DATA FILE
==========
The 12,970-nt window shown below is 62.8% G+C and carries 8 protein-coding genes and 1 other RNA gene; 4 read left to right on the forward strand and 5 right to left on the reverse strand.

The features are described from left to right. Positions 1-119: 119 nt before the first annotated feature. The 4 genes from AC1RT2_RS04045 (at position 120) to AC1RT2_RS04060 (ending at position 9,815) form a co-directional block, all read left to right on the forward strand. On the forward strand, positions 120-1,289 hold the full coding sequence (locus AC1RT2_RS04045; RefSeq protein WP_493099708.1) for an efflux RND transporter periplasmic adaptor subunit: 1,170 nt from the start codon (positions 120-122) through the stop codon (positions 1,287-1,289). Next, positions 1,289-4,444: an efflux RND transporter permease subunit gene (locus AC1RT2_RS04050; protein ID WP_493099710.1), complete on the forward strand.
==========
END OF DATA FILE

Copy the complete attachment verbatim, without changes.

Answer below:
The 12,970-nt window shown below is 62.8% G+C and carries 8 protein-coding genes and 1 other RNA gene; 4 read left to right on the forward strand and 5 right to left on the reverse strand.

The features are described from left to right. Positions 1-119: 119 nt before the first annotated feature. The 4 genes from AC1RT2_RS04045 (at position 120) to AC1RT2_RS04060 (ending at position 9,815) form a co-directional block, all read left to right on the forward strand. On the forward strand, positions 120-1,289 hold the full coding sequence (locus AC1RT2_RS04045; RefSeq protein WP_493099708.1) for an efflux RND transporter periplasmic adaptor subunit: 1,170 nt from the start codon (positions 120-122) through the stop codon (positions 1,287-1,289). Next, positions 1,289-4,444: an efflux RND transporter permease subunit gene (locus AC1RT2_RS04050; protein ID WP_493099710.1), complete on the forward strand.